In the period 2007-2009, Crime Survey data shows there were about 307,000 hate crimes in England and Wales each year. In the latest reporting period — 2015 to 2018 — that figure was 184,000.
Some final thoughts on the graph…
It’s just worth pointing out a couple of things about Mr Corbyn’s graph.
First up, the title refers to the UK, but he’s using figures for England and Wales only.
Second, the vertical (y) axis begins at 40,000, rather than zero. There are times where it is reasonable to use a compressed y-axis. We don’t think this is one of them. It exaggerates the effect that Mr Corbyn is trying to demonstrate: at first glance, the viewer might reasonably think that we’ve gone from almost no hate crimes in 2013 to nearly 100,000, which is not correct.
Jeremy Corbyn tweeted a graph that purports to show a significant rise in the number of hate crimes in the UK over five years.
The data he’s using is from a Home Office report on crime in England and Wales (not the whole UK), which does chart a rise in hate crimes recorded by the police.
But the very same report that Mr Corbyn is citing warns readers: “data from the police are not suitable for longer-term trends in hate crime.”
That’s because “it is known that police recorded crime data have been heavily affected by improvements in crime recording by the police over recent years.” So all this data tells us is that the police have got better at recording hate crimes.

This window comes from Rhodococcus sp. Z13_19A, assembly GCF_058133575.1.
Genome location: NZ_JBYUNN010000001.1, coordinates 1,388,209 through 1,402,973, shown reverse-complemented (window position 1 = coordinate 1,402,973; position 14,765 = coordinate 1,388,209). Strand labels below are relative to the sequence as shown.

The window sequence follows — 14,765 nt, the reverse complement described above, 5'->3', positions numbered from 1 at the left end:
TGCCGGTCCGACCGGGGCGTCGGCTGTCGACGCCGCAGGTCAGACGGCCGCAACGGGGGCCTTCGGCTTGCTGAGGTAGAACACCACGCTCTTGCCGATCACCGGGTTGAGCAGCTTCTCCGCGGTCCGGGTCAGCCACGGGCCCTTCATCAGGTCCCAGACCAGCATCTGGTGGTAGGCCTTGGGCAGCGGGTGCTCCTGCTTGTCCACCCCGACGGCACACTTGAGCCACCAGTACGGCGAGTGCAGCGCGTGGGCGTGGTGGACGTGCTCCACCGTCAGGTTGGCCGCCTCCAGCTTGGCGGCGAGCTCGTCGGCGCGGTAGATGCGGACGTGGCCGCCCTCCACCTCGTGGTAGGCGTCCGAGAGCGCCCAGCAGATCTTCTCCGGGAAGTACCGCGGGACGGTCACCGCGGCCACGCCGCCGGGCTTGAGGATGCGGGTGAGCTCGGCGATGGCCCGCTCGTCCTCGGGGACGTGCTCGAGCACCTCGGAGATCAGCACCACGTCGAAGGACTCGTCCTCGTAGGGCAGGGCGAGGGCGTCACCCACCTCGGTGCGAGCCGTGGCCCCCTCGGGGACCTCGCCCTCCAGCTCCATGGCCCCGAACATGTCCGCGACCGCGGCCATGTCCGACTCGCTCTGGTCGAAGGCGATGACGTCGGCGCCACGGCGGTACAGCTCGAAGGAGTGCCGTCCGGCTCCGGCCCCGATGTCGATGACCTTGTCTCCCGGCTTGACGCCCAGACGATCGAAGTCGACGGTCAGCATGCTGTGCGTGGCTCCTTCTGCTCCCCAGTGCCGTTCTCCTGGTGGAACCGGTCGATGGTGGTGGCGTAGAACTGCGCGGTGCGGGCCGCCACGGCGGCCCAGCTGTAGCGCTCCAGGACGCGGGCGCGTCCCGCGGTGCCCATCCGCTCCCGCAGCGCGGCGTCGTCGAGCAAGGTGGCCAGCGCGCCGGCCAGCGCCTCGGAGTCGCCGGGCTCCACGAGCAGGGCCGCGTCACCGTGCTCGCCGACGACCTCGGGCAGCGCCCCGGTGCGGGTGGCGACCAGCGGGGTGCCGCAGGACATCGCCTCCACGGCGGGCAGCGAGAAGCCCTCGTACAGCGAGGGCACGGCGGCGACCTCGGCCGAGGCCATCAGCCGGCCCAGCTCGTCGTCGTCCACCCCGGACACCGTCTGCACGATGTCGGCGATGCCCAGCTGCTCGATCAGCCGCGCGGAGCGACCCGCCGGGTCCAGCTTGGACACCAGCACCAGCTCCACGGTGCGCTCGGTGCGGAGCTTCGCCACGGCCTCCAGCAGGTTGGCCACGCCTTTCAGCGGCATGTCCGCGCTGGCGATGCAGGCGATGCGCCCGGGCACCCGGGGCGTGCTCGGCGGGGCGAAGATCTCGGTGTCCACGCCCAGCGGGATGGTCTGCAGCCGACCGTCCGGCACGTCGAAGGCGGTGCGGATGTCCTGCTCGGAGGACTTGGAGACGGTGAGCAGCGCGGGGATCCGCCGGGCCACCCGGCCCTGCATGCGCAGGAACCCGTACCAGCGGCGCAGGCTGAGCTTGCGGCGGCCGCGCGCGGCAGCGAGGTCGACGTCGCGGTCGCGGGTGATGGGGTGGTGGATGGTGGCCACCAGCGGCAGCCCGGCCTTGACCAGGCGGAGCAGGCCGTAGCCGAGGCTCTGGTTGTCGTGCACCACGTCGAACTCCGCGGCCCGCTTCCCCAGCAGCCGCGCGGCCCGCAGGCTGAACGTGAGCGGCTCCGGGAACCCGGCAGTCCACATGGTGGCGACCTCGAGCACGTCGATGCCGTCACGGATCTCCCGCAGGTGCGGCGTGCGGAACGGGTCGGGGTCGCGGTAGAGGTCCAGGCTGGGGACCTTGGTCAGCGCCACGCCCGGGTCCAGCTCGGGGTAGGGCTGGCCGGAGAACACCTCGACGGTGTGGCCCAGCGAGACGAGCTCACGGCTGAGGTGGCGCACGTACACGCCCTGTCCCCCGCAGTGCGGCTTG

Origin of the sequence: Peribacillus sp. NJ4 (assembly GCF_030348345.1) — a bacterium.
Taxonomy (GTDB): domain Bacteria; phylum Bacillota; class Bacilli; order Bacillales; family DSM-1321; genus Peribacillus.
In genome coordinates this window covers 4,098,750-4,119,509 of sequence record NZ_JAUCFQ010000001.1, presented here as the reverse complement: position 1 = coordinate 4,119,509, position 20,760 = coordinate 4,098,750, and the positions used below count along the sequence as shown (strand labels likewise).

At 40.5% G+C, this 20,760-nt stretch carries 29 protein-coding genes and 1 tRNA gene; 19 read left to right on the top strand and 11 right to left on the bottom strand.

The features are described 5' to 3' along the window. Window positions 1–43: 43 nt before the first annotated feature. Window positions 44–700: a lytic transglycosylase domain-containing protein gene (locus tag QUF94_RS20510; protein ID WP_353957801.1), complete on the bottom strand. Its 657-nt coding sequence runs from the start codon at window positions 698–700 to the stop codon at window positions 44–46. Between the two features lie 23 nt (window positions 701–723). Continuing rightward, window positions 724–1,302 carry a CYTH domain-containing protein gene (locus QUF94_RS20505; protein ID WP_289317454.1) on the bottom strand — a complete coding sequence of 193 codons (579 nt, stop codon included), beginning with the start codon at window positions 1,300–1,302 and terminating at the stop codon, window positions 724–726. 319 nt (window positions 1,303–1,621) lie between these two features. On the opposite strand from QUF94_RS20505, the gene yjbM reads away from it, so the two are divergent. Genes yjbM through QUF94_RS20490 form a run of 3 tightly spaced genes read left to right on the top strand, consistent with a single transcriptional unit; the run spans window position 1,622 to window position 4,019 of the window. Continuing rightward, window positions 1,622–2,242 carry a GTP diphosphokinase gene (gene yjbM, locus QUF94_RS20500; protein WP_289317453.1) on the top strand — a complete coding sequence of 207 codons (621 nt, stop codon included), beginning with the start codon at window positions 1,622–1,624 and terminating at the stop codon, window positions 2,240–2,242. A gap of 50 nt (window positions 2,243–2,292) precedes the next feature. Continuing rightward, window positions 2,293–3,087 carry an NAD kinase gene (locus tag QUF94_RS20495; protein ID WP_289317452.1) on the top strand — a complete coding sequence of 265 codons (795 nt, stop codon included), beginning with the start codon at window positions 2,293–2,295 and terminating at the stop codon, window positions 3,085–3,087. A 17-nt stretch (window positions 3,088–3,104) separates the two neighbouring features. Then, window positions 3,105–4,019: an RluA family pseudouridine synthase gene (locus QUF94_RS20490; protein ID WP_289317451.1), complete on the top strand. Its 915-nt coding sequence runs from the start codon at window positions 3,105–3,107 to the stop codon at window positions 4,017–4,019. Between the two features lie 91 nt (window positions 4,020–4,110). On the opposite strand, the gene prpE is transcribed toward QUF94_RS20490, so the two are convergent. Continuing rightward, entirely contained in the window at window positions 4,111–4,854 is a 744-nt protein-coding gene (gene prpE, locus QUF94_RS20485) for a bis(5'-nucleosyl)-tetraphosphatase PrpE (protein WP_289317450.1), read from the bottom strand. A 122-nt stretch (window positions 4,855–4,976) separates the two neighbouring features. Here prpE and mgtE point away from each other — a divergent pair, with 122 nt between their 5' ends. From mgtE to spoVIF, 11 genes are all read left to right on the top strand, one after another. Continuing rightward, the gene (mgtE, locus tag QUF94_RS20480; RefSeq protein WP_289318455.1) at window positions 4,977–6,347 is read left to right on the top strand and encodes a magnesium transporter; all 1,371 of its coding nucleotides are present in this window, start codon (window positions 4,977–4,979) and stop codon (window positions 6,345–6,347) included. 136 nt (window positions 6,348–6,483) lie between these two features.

The Office for National Statistics compiles its own data on hate crimes through the Crime Survey for England and Wales. The ONS figures are far from perfect (they don’t tell us about short-term changes, and they don’t always capture public order offences, which are particularly relevant for hate crimes).
But even with these caveats in mind, the ONS and the Home Office consider the Crime Survey to be the best available measure of long term changes in the number of hate crimes. Which is the very thing Jeremy Corbyn was talking about in his tweet.
This more reliable ONS data shows a 40 per cent decline in the number of hate crimes in England and Wales over the last decade – exactly the opposite trend to the one shown in Jeremy Corbyn’s tweet.